So, what is this passage then teaching us? It teaches us a few important lessons that we must learn. It teaches us, first and foremost, that Christianity is experiential and it is living. You see, Jesus does not say in this passage, "Blessed are those that pursue knowledge." Neither does He say, "Blessed are those that are outwardly conformed to some legalistic pattern." But what Jesus touches on here is something that is an inward desire, a yearning. What He's simply trying to help us understand here is that your hungering and your thirsting are indicative of the fact that you belong to Me. What He's saying is that your relationship to God is a living one. A man that's dead doesn't hunger. When a man lives, he hungers. You know, Peter says it to the church, the scattered believers, he says, "As newborn babes, desire the sincere milk of the word, the pure milk of the word, that you may grow thereby." And he's telling them, yes, you should be as newborn babes. Now, they probably weren't newborn babes, but he's saying you should never lose this characteristic of a newborn babe. And when it comes out from its mother's womb, it cannot last very long without crying because it wants to feed. And he's saying, "You should be like newborn babes that cry and long and desire the milk, the pure milk of God's Word. Why? Why should you? So you can grow and grow from being babies and growing in Christ." But that hunger that a baby has should always be seen in the lives of those that know the Lord.

Hunger. Christianity is not a lifeless set of propositions that we just tick a box to and agree with, and therefore we declare ourselves to be Christians. It is not because we have been declared in our baptisms that you are saved and that you are okay, that you are right with God. What Jesus is referring to here runs much deeper than just outward conformity. He's talking about a longing, a yearning, a desire, a burning in your heart to pursue after the holiness of God. This is what regeneration does in the life of a sinner, brings that dead sinner to life, that it loves what God loves and hates what God hates, and desires with all its being to pursue after the wisdom and will of God. And when that regenerates as a person falls into sin, they hunger for righteousness even more. They can't stand to live a life of sin. "God, deliver me from this sin. I want to be more like Your Son. I hate it. I know that it hurts. I can't live this way any longer." Why do they feel in such a way? Why can't they go on sinning? Why can't they keep on sinning? Because God's seed remains in them, because they are born of God, and those that are born of God hunger for the righteousness of God, and they thirst for the righteousness of God. And anything that interferes with the holiness of God in their life, even their own sin, they hate it, and they loathe it, and they long for the mercy of God. That's the mark of a Christian. That's the mark of those that know the Lord.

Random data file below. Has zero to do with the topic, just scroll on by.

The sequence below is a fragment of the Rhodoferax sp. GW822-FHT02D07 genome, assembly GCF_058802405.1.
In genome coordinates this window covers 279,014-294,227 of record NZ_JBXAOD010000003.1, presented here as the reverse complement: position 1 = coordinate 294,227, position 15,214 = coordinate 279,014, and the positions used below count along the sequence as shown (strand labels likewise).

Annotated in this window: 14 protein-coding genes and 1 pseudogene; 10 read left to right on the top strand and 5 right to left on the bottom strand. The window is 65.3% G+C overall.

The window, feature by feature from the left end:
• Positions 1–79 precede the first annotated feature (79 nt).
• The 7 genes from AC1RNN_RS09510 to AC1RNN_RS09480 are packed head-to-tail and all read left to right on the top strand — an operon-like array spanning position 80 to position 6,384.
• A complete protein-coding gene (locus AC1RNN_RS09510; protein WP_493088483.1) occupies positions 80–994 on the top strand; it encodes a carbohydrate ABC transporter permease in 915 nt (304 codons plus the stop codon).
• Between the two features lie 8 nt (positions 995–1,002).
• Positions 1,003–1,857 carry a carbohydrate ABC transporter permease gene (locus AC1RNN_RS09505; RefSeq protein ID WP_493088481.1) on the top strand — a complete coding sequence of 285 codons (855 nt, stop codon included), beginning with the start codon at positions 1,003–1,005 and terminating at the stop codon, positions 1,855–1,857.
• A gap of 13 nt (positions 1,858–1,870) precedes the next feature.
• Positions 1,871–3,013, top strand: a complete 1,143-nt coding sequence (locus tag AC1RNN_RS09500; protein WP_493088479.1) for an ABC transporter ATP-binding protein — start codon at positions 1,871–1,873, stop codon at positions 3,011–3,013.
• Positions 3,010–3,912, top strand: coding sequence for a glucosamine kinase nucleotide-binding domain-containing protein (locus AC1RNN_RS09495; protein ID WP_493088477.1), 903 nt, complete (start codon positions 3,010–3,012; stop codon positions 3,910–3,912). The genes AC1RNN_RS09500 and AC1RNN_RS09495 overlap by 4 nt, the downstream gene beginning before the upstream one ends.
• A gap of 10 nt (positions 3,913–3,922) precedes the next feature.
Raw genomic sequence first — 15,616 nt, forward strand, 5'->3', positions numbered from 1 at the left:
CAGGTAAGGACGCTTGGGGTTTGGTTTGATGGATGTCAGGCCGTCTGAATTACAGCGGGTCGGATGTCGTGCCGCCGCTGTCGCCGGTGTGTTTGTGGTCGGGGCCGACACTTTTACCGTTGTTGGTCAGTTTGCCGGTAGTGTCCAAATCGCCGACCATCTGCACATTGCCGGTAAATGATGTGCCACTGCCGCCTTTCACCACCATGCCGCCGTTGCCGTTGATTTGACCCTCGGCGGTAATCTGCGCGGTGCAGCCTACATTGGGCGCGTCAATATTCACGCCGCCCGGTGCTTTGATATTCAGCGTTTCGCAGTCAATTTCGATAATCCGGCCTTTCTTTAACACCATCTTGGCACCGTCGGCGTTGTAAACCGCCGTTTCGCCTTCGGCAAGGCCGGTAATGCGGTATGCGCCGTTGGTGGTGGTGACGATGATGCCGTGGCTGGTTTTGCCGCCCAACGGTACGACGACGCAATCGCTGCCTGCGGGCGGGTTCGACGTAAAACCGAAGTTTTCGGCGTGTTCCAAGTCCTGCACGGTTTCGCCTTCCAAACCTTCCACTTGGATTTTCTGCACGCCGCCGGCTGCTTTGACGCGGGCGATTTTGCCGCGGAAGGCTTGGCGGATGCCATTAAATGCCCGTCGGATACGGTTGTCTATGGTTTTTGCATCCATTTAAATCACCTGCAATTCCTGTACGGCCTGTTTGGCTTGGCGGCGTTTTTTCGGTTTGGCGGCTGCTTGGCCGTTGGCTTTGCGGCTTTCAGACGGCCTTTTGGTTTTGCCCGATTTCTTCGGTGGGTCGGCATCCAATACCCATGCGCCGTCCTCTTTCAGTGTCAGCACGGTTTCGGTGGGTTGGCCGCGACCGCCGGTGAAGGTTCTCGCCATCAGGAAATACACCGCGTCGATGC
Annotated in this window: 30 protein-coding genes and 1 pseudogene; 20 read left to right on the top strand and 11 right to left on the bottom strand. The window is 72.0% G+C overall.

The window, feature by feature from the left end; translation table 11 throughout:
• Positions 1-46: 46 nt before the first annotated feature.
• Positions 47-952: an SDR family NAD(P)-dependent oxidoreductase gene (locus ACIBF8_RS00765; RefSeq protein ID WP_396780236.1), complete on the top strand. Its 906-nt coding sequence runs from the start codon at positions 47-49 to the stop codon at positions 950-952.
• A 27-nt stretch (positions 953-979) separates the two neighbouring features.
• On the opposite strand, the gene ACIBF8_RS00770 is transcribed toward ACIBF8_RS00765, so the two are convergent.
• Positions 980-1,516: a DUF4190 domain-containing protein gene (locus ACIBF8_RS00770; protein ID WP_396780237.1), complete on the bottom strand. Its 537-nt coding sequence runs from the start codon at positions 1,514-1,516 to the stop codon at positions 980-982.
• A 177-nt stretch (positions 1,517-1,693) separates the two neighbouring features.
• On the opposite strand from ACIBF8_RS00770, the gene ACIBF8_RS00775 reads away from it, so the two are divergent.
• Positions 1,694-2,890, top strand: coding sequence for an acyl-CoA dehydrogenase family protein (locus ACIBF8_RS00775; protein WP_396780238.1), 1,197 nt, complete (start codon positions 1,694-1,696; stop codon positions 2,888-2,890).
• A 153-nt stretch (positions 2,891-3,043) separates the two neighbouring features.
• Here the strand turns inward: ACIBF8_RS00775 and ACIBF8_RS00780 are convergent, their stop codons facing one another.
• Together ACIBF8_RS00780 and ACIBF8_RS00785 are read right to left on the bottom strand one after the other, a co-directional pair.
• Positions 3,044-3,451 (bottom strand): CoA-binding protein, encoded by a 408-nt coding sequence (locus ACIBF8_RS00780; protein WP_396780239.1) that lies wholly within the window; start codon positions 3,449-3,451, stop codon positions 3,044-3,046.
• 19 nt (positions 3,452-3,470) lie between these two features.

You see, the Spirit breathes life into the soul and produces a hunger and a thirst and a pursuit for righteousness that never leaves us until we get to glory. And although we are filled here in this life, we are like those American pygmy shrews that realize in 15 minutes, "I need more holiness." It doesn't take long before you realize, "Yes, thank You, God, for helping me in this area of my life, but Lord, I got this area too, and I hate this part too, and I want to love my neighbor as myself, and I'm struggling here too." And your hunger, and God is this continual struggle and satisfaction that God brings into the life of a believer. This is what marks us as true believers.